I've had this sort of strange fascination with "Rude Boy" ever since first seeing it on a double bill with "The Kids Are Alright" at the Punch & Judy Theater in Grosse Pointe, MI in 1981. It's not just the live footage of one of the greatest bands ever to plug into an amplifier, although said footage is probably some of the greatest filmed of any band ever, albeit brief. It's almost as if you can smell the stale beer and splif smoke in many of the scenes, which follow the exploits and misadventures of Clash-fan-turned-roadie Ray Gange. Shot in and around a constantly grey and dismal London, it must have been a heady time nonetheless to have been present at what many of us then viewed as a revolution. This is pre-American breakout era Clash and includes studio footage of them recording "Give 'Em Enough Rope" and a priceless scene involving Joe Strummer tickling the ivories and croaking "Let The Good Times Roll." One of the crown jewels in any Clash collection, "Rude Boy" captures a period of musical innocence and hope we'll never see again in this age of Britney Spears, boy bands, shiny shirts, and goatees. Come back Mick Jones, all is forgiven!
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4 of 4 people found the following review helpful
5.0 out of 5 stars one of my favority movies of all time December 12, 1999
By Tom
Format:VHS Tape
This movie is definitely for hard core Clash fans. The movie is a pseudo-documentary about a young punk on the road to no where fast. The story deals with him getting a job as a roadie for the only band that matters. The plot can be a bit corny at times, but the concert scenes make the movie worthwhile.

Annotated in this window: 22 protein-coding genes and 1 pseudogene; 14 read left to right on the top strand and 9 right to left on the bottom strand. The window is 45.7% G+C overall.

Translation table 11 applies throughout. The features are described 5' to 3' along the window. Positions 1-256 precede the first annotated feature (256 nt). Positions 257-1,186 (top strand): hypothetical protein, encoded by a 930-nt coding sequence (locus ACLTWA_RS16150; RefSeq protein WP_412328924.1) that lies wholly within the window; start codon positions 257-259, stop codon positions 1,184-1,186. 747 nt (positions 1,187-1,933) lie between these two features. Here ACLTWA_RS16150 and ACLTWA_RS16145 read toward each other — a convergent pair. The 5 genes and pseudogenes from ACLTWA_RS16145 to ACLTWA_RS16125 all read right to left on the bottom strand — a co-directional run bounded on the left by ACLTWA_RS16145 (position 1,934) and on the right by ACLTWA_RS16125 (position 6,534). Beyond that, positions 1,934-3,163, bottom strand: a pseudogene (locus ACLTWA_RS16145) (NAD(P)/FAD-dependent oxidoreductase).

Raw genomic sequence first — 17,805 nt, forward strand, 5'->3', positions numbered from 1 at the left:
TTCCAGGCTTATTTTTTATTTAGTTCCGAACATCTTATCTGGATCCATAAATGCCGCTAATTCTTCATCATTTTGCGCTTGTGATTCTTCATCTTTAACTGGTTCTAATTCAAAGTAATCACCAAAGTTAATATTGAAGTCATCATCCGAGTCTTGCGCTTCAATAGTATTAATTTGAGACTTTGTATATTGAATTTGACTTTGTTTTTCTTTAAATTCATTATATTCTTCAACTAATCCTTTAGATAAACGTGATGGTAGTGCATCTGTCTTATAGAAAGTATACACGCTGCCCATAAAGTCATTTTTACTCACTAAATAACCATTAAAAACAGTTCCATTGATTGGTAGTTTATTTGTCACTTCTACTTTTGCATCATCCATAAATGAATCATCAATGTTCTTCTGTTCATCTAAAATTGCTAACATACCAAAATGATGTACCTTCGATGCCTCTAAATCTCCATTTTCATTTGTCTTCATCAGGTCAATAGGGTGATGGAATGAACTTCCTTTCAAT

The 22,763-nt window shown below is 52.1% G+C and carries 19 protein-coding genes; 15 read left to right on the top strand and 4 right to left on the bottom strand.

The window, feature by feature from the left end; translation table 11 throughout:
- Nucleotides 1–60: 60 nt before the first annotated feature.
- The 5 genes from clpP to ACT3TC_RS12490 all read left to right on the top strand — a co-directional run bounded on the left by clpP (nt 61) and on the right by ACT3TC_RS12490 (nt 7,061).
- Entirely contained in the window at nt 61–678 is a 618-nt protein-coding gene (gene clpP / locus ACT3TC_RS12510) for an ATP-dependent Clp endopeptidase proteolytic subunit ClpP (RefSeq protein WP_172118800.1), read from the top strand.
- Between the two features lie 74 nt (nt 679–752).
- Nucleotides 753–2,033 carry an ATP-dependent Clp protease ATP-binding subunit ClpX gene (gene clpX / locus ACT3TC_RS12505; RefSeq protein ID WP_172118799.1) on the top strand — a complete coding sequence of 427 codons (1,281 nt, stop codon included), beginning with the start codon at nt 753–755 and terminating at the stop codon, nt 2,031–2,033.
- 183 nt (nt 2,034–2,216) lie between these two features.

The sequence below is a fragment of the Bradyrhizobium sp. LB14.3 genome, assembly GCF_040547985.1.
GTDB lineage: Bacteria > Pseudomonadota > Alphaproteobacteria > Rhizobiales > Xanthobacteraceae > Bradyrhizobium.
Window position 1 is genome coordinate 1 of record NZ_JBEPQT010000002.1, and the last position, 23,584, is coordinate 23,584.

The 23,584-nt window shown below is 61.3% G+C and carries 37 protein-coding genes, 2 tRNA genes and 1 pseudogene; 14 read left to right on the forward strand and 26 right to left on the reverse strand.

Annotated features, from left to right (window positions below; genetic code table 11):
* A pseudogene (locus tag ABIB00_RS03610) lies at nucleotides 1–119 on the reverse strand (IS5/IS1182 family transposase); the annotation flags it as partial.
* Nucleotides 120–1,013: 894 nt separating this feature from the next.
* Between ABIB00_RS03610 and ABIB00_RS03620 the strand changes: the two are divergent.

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8 of 10 people found the following review helpful
By A Customer
Format:VHS Tape
A superb punk pseudo-documentary. It shows the Clash from a roadie's viewpoint; an occaisional glimpse into the creative and behavioral quirks of the band. The character Ray, an erstwhile roadie for the band, is a perfect reflection of the environment that spawned the punk movement of the late 70s in the UK. He is as feckless, dirty and spent as the horrific architecture that dominates the London skyline. This aspect of the film is particularly depressing-boredom instigating everything.The political subplot is needless and a poor cariacture of the already simplified Joe Strummer worldvision. The live scenes are brilliant, though. The second tour shots with the European invasion motif is the best footage of the era. The band members reveal themselves to be very talented, yet generally an unsophisticated, alcoholic bunch of surly louts. Don't expect your preconceptions of the group or the era to be intact after viewing.